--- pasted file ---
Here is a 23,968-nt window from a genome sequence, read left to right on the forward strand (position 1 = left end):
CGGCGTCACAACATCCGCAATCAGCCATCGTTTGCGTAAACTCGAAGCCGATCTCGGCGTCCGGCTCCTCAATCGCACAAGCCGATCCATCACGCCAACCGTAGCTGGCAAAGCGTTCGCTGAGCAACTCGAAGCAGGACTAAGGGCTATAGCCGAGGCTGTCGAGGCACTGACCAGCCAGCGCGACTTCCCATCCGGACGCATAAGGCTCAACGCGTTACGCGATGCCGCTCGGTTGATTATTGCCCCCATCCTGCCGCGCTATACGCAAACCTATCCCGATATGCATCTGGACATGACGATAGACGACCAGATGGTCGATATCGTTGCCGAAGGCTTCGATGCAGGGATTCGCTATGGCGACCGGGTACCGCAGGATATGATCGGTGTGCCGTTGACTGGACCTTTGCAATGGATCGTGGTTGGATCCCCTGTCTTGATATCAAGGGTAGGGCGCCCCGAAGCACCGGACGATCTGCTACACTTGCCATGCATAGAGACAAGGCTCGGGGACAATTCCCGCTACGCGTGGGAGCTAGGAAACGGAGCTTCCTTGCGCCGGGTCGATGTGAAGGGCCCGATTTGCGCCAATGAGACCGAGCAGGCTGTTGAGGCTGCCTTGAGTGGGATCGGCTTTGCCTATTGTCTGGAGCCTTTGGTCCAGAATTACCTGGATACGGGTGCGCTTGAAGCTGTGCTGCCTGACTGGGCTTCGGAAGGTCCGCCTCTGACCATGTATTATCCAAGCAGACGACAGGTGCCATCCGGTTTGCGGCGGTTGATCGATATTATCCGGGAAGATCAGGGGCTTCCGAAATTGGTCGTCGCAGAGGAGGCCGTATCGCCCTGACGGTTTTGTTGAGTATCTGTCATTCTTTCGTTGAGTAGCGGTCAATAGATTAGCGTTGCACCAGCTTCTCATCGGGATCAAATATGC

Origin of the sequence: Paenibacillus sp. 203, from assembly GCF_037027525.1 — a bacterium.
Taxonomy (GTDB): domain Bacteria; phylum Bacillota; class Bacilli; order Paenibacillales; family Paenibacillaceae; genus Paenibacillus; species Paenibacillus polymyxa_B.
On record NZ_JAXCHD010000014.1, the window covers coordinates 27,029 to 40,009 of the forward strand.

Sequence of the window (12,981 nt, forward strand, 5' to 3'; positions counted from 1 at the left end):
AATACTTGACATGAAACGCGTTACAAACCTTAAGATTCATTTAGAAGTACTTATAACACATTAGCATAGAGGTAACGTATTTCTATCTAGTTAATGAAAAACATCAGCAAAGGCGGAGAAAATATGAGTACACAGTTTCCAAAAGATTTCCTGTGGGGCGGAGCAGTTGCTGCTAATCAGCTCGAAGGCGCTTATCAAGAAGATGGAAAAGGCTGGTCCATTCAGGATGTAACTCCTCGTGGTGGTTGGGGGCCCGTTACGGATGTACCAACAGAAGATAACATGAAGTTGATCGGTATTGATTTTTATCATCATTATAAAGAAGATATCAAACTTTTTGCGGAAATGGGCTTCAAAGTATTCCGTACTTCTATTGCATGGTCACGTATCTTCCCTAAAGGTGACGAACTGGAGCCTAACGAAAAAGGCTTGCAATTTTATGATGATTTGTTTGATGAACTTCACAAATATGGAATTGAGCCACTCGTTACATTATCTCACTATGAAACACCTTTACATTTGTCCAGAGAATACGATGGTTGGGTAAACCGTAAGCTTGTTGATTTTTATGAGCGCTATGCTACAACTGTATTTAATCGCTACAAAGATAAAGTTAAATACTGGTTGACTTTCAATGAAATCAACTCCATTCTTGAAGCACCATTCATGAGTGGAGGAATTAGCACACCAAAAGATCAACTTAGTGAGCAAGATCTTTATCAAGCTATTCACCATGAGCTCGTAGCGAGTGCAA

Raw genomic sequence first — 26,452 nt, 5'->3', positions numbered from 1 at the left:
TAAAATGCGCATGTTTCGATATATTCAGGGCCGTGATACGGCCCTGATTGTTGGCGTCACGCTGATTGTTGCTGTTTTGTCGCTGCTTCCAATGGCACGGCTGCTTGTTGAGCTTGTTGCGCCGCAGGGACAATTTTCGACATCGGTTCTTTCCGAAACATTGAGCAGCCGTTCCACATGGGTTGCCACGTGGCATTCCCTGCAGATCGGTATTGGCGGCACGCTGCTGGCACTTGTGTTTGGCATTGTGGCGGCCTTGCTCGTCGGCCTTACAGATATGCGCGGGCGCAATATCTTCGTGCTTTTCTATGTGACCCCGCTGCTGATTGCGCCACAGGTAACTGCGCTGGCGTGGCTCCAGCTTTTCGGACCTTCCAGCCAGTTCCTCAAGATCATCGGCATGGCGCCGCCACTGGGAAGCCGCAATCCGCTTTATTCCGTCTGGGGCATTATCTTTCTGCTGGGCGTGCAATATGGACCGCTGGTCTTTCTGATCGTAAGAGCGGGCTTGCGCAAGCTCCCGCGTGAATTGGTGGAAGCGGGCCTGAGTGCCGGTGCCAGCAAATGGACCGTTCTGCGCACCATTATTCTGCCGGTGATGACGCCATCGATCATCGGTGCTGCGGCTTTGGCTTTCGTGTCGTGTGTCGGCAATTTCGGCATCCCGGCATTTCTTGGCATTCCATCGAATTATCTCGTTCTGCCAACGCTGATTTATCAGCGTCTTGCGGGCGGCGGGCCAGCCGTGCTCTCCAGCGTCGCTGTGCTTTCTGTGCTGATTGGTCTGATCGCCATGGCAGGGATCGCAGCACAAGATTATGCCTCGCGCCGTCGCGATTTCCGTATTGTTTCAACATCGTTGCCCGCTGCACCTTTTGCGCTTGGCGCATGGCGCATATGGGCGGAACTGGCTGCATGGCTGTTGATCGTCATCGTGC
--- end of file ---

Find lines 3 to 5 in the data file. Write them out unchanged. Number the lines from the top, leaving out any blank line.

Origin of the sequence: Paenibacillus sp. 203, from assembly GCF_037027525.1 — a bacterium.
Taxonomy (GTDB): domain Bacteria; phylum Bacillota; class Bacilli; order Paenibacillales; family Paenibacillaceae; genus Paenibacillus; species Paenibacillus polymyxa_B.
On record NZ_JAXCHD010000014.1, the window covers coordinates 27,029 to 40,009 of the forward strand.